“USA Swimming is a member-driven organization governed by a 15-member Board of Directors, which oversees more than 360,000 members–including coaches, volunteers and over 325,000 athletes from age-group level to the Olympic Team. These individuals and 2,800 member clubs participate through a network of 59 Local Swimming Committees (LSCs) in four geographic Zones across the U.S. With the NCAA now deferring to USA Swimming for eligibility determinations, we welcome and look forward to American NCAA athletes and coaches joining our membership in order to be eligible to be governed by our policy and its provisions and benefits.”  

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Alex
3 months ago

Can’t all of the ‘records’ reflect a ‘T’ after the name indicating orientation? I feel like they’re making it more difficult than necessary. Just build out a new category based on born sex and current orientation. A third category would not be difficult to implement. The ‘female’ records are not actually being broken, but the Transgender records are not being acknowledged as they rightfully should be. Denying that acknowledgment as a transgender record is like saying I don’t see you for who you are, and accept you for who you are…it should be offensive to them. Just support building out the category. If a mixed swim occurs, acknowledge male/female/trans male/trans female participated. It shouldn’t be this difficult.

Last edited 3 months ago by Alex
Bob Steele
3 months ago

To me the important word is FAIRNESS!!! Lia is still a MAN!!!

Laura Mitchell
3 months ago

It’s been a sad and rough stretch reading through a lot of bigotry. It is especially sad to see really hateful comments coming in from coaches, knowing that those comments are being read by youth athletes in all levels of the sport. Even more disturbing is that many of these comments have gone unmoderated by SwimSwam and on other forums when they are dehumanizing, violent and derogatory in nature. The opportunity to participate in sports, and in our case swimming specifically, enriches all of our lives. I’m hopeful that we (as a swimming community) get it together and start acting right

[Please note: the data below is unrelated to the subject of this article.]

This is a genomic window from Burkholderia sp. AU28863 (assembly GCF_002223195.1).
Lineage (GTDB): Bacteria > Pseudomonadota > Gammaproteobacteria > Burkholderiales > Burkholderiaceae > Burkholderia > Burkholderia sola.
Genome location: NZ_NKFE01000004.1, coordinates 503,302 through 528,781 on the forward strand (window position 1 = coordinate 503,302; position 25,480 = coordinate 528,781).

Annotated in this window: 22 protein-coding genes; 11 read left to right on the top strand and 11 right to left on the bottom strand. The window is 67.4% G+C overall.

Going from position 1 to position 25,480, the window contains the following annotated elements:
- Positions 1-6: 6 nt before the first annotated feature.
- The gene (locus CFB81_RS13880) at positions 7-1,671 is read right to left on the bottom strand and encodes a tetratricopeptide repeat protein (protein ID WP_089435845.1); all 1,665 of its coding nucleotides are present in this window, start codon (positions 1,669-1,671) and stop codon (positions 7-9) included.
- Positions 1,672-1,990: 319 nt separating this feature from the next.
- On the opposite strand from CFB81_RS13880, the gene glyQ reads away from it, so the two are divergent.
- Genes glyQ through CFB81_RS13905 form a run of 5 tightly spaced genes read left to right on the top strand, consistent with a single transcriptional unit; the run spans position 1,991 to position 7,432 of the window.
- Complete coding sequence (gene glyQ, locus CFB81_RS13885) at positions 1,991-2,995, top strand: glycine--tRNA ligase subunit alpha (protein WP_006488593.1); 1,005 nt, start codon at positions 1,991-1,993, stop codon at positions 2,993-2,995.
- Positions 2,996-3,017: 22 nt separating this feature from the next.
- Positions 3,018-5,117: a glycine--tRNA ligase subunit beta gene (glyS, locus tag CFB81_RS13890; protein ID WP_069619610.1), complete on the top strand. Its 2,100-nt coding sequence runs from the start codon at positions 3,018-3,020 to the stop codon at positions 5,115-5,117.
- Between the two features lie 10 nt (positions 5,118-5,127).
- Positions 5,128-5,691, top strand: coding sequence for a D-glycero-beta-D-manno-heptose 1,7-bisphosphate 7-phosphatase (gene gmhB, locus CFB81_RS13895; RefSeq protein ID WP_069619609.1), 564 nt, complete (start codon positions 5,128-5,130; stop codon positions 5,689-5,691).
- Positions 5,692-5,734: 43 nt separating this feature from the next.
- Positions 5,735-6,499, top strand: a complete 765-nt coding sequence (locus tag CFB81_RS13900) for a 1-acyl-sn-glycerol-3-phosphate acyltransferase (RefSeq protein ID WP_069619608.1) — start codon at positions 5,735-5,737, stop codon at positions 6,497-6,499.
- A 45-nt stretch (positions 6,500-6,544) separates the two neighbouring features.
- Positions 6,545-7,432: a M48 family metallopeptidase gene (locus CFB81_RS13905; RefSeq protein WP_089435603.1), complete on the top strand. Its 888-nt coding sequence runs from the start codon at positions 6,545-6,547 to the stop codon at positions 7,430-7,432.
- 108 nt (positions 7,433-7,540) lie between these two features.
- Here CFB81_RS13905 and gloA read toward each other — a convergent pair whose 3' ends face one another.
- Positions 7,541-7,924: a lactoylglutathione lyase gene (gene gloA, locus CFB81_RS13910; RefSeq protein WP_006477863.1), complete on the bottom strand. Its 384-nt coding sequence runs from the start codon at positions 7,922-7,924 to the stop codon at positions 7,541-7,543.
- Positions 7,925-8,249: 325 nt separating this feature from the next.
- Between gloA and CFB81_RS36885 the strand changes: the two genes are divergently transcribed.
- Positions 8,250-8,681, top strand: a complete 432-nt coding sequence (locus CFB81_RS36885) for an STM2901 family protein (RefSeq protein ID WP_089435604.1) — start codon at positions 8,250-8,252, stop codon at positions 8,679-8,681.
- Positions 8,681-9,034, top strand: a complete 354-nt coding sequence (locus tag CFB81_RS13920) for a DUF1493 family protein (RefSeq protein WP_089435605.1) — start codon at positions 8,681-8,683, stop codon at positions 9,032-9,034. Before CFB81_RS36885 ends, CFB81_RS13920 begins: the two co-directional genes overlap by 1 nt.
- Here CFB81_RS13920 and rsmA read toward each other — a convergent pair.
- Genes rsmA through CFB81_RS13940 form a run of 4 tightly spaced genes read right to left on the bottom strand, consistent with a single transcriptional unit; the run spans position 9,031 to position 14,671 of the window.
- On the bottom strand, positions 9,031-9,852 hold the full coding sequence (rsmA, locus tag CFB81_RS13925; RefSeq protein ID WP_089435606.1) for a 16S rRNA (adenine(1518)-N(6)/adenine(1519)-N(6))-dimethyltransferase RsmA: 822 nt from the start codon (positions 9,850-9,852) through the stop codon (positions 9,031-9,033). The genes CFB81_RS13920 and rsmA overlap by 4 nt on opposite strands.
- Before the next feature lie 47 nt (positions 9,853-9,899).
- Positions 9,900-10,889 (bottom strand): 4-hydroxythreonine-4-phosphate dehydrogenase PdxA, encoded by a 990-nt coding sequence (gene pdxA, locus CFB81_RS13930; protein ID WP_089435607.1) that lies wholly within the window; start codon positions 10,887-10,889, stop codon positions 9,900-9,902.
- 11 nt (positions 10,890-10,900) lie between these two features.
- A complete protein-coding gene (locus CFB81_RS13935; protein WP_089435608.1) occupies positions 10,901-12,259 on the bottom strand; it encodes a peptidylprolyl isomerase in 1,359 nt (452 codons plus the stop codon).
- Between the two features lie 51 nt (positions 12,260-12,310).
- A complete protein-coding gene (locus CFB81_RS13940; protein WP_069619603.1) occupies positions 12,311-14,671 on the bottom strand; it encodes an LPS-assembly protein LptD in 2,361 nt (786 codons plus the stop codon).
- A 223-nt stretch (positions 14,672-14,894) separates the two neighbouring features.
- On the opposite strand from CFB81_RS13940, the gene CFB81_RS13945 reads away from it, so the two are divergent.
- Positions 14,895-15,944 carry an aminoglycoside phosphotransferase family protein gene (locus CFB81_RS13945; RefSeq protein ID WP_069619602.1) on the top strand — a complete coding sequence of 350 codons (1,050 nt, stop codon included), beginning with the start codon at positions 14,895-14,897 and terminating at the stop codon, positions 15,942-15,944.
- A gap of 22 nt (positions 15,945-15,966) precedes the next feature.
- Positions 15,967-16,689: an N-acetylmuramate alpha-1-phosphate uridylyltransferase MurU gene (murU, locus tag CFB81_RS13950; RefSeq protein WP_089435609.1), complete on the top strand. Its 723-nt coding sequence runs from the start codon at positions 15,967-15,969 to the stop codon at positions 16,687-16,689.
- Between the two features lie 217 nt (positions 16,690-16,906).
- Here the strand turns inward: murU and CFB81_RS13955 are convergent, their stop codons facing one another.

swammer
3 months ago

Love the misogyny in all these comments. Why is always women’s bodies people are trying to govern? (To include Caster Semenya, Christine Mboma, Beatrice Masiling)

Coach Macgyver
Reply to  swammer
3 months ago

Lol, fighting for an equal playing field for biological women is now considered misogynistic.

swammer
Reply to  Coach Macgyver
3 months ago

You’re not familiar with Caster Semenya, Christine Mboma, or Beatrice Masiling are you??

Coach Macgyver
Reply to  swammer
3 months ago

Keenly aware and their situation is nowhere similar to this situation. That’s why so many people from both sides support these athletes.

Don’t try to get it twisted.

JAH
3 months ago

I think Caitlyn Jenner said it best: “I don’t care what her testosterone levels are now. I care about what they were during her first 16 or 17 years of development”

Also, any good coach or swimmer understands the goal of a “perfect” freestyle stroke cycle is to attempt to achieve 100% positive resistance from catch to finish. A swimmer with a 4″ wingspan advantage could get up to 8 inches further per stroke cycle.

In the end, the elephant in the room is whether people are willing to admit that, by and large, the vast majority of 18 year old males are bigger, stronger and faster than they’re female counterparts.

The fact that it’s taboo to state the obvious… Read more »

Jay K.
3 months ago

Testosterone suppression or not is meaningless when it comes to male physical advantage–nothing changes what happens when a man has gone through puberty. Everyone knows this, but even if we didn’t, it has been well established scientifically. Why they pretend this is not the case is truly baffling, but hey, it’s only the women who suffer, so really, who cares (sarcasm)?

https://link.springer.com/article/10.1007/s40279-020-01389-3

Entgegen
3 months ago

Now who is FINA gonna delegate this to?

OldFatSlow
Reply to  Entgegen
3 months ago

The highest bidder.

boop
3 months ago

is lia a member of USA swimming?

Admin
Reply to  boop
3 months ago

As of December she was not.